Contrary to what many Americans probably think, there are excellent medical facilities and doctors in most parts of the world, usually providing services at a fraction of the cost you’d pay back home.

    In Delhi, Shanna visited an eye doctor that was wonderful – the visit to the office (which would cost several hundred dollars back home) cost $12. Shanna also had some dental work done in Delhi. Again, the service was excellent and the cost was much smaller than what you’d pay in the States. Of course, we were lucky to have the recommendations of Shanna’s family members who live in Delhi; as in the U.s., there are lots of sketchy practioners to be avoided.


    In most parts of the world, ATMs are abundant. With a few exceptions, we’ve been able to withdraw cash from virtually ever ATM we’ve come across using the international networks of either Cirrus, Star or Plus. We usually withdraw and carry several hundred dollars at a time in order to minimize our visits to the ATMs and to minimize the fees we have to pay (as there is a fee for every withdrawal). In the event you get into a bind, it is usually very easy to get a cash advance on your credit card at most banks.

    We’ve been to a few places where ATMs don’t exist (mostly on small islands and in really remote places). Happily, we knew that in advance (the Lonely Planet generally says so) and made sure to take a lot of cash with us. As far as carrying cash, we have a money belt that I wear around my waist in which I place our passports and some cash. I also carry a small wallet (which I put in my front pants pocket) where I keep smaller amounts of money that I use on a daily basis. By using the wallet (which zips, so you can carry coins), you aren’t constantly having to reach into your money belt, disclosing its existence and its location to a possible thief.

    We also tend to use our credit card when it’s possible. You typically get the best exchange rate by using a credit card. The trick is finding a card that has low charges on foreign transactions. Many banks issuing credit cards tack on a fee of 2% – 3% to foreign transactions. After much research, I found that Capital One issues credit cards with only a 1% fee on foreign transactions. Plus, you earn miles on every purchase!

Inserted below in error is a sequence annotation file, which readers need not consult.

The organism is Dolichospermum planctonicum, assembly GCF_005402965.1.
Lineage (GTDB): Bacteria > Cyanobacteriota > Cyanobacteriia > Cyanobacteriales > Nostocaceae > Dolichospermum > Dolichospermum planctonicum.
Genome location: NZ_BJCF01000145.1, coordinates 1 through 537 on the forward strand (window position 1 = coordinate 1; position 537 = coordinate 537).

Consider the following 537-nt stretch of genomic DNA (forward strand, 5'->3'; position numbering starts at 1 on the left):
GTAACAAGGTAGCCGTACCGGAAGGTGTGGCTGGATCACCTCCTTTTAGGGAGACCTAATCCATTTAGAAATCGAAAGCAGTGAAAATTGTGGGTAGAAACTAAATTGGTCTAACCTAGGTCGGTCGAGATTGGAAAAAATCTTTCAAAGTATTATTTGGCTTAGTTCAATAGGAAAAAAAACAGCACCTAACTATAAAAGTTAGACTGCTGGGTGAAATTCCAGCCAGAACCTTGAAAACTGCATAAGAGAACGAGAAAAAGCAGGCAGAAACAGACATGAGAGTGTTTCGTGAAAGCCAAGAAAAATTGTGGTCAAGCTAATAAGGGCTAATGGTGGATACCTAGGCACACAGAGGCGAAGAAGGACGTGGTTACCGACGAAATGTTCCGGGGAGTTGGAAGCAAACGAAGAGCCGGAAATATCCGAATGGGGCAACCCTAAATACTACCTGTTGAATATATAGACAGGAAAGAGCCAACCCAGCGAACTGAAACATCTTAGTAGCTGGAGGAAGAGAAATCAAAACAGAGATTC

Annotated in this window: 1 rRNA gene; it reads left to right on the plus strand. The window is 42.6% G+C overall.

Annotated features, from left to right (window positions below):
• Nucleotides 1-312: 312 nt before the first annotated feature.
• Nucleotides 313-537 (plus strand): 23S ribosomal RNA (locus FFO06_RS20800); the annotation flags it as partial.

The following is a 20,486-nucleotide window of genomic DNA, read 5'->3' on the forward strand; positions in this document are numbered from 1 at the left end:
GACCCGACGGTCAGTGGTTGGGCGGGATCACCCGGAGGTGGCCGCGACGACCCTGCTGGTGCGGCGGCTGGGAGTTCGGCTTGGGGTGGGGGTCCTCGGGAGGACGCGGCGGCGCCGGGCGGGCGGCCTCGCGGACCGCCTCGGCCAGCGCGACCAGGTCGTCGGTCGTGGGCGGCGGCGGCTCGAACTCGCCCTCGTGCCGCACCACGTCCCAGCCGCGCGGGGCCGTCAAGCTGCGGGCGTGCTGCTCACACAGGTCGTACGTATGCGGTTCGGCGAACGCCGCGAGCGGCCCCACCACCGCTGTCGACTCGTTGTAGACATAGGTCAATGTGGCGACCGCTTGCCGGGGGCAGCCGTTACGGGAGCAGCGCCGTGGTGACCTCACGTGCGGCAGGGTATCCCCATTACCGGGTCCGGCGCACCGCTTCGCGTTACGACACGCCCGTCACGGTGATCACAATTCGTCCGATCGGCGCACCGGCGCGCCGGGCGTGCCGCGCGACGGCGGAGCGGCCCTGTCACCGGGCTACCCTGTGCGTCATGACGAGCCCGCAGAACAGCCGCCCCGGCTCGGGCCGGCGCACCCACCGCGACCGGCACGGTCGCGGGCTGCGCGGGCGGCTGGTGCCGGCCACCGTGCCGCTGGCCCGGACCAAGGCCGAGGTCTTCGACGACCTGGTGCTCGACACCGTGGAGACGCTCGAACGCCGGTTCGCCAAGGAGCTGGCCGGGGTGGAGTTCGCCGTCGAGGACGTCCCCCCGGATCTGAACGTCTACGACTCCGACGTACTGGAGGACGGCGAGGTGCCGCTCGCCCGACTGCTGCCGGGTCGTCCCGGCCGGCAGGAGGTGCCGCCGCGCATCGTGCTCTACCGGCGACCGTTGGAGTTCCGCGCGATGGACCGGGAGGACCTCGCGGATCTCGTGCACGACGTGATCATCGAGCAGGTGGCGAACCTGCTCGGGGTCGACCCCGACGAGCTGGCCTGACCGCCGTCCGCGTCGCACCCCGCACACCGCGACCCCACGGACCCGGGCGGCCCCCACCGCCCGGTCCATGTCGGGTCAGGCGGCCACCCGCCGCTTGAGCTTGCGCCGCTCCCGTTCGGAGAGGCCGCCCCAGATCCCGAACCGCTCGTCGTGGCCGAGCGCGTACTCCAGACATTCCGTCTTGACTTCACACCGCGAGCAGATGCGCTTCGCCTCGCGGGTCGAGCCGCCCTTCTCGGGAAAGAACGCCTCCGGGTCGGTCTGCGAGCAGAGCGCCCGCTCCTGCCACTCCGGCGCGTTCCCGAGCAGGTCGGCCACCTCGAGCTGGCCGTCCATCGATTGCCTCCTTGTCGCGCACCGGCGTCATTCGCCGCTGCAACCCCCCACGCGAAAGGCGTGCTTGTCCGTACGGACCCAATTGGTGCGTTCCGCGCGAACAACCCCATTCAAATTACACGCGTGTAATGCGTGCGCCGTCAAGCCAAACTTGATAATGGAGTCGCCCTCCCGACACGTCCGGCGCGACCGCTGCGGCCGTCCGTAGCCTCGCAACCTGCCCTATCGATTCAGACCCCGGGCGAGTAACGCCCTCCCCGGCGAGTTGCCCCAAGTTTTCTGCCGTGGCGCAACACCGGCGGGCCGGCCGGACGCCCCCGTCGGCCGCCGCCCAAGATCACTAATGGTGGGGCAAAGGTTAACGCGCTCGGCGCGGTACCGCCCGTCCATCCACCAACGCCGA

This is a difficult part of long-term travel. There are so many things to buy, but limited space to carry them. Our backpacks came with a small duffle bag that folds up into nothing (and also acts as a raincover for the pack). We’ve been able to place souvenirs in this bag and carry it as we travel. Periodically, we either (1) mail the souvenirs back home or (2) have friends or family who we’ve met up with take souvenirs back home with them. It’s worked out great thus far.

  32. Matthew says:

    Do you guys ever get bored?


    The simple answer is no. Boredom is the least of our worries! In addition to the innumerabe things to see and do in the places we’ve visited, we have plenty of other distractions to fill our time, including writing the blog entries, managing all the photos we take, making videos, updating the site, reading books and watching movies on our laptop.

  33. James says: